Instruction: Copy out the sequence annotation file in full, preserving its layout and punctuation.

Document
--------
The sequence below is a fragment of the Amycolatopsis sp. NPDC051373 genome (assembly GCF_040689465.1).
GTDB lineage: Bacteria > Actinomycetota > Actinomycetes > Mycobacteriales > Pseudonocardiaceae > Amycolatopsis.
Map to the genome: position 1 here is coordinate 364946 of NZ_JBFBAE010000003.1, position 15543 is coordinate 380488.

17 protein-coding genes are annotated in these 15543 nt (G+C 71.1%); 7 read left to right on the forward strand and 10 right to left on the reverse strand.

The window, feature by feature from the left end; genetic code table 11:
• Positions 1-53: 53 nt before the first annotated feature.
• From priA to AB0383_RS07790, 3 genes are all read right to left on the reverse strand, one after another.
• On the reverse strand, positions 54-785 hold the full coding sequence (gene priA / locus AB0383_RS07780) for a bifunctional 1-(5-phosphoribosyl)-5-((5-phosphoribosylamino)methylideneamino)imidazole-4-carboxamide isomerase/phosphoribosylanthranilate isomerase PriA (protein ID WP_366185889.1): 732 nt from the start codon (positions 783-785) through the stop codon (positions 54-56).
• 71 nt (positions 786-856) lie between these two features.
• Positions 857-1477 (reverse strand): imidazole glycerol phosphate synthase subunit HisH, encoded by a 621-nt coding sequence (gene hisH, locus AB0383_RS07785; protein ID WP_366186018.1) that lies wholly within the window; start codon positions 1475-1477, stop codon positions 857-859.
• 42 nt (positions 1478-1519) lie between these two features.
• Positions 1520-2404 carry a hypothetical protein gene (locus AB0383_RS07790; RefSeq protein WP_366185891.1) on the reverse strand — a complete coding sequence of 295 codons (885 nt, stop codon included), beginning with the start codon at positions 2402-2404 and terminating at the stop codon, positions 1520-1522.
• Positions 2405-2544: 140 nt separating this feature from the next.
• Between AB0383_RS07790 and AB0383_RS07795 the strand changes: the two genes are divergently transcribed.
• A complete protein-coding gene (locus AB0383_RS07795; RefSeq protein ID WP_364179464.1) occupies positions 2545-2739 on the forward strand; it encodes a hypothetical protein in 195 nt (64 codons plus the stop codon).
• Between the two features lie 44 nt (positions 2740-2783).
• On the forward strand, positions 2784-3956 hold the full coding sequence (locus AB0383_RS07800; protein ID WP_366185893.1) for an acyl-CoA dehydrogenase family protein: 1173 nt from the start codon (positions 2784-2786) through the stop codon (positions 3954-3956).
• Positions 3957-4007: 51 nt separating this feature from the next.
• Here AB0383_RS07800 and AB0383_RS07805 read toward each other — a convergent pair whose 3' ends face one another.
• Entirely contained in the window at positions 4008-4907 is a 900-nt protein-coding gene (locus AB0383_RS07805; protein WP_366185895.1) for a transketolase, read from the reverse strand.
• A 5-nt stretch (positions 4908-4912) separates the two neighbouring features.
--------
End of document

The sequence below is a fragment of the Amycolatopsis sp. NPDC051373 genome (assembly GCF_040689465.1).
GTDB lineage: Bacteria > Actinomycetota > Actinomycetes > Mycobacteriales > Pseudonocardiaceae > Amycolatopsis.
Map to the genome: position 1 here is coordinate 364946 of NZ_JBFBAE010000003.1, position 15543 is coordinate 380488.

17 protein-coding genes are annotated in these 15543 nt (G+C 71.1%); 7 read left to right on the forward strand and 10 right to left on the reverse strand.

The window, feature by feature from the left end; genetic code table 11:
• Positions 1-53: 53 nt before the first annotated feature.
• From priA to AB0383_RS07790, 3 genes are all read right to left on the reverse strand, one after another.
• On the reverse strand, positions 54-785 hold the full coding sequence (gene priA / locus AB0383_RS07780) for a bifunctional 1-(5-phosphoribosyl)-5-((5-phosphoribosylamino)methylideneamino)imidazole-4-carboxamide isomerase/phosphoribosylanthranilate isomerase PriA (protein ID WP_366185889.1): 732 nt from the start codon (positions 783-785) through the stop codon (positions 54-56).
• 71 nt (positions 786-856) lie between these two features.
• Positions 857-1477 (reverse strand): imidazole glycerol phosphate synthase subunit HisH, encoded by a 621-nt coding sequence (gene hisH, locus AB0383_RS07785; protein ID WP_366186018.1) that lies wholly within the window; start codon positions 1475-1477, stop codon positions 857-859.
• 42 nt (positions 1478-1519) lie between these two features.
• Positions 1520-2404 carry a hypothetical protein gene (locus AB0383_RS07790; RefSeq protein WP_366185891.1) on the reverse strand — a complete coding sequence of 295 codons (885 nt, stop codon included), beginning with the start codon at positions 2402-2404 and terminating at the stop codon, positions 1520-1522.
• Positions 2405-2544: 140 nt separating this feature from the next.
• Between AB0383_RS07790 and AB0383_RS07795 the strand changes: the two genes are divergently transcribed.
• A complete protein-coding gene (locus AB0383_RS07795; RefSeq protein ID WP_364179464.1) occupies positions 2545-2739 on the forward strand; it encodes a hypothetical protein in 195 nt (64 codons plus the stop codon).
• Between the two features lie 44 nt (positions 2740-2783).
• On the forward strand, positions 2784-3956 hold the full coding sequence (locus AB0383_RS07800; protein ID WP_366185893.1) for an acyl-CoA dehydrogenase family protein: 1173 nt from the start codon (positions 2784-2786) through the stop codon (positions 3954-3956).
• Positions 3957-4007: 51 nt separating this feature from the next.
• Here AB0383_RS07800 and AB0383_RS07805 read toward each other — a convergent pair whose 3' ends face one another.
• Entirely contained in the window at positions 4008-4907 is a 900-nt protein-coding gene (locus AB0383_RS07805; protein WP_366185895.1) for a transketolase, read from the reverse strand.
• A 5-nt stretch (positions 4908-4912) separates the two neighbouring features.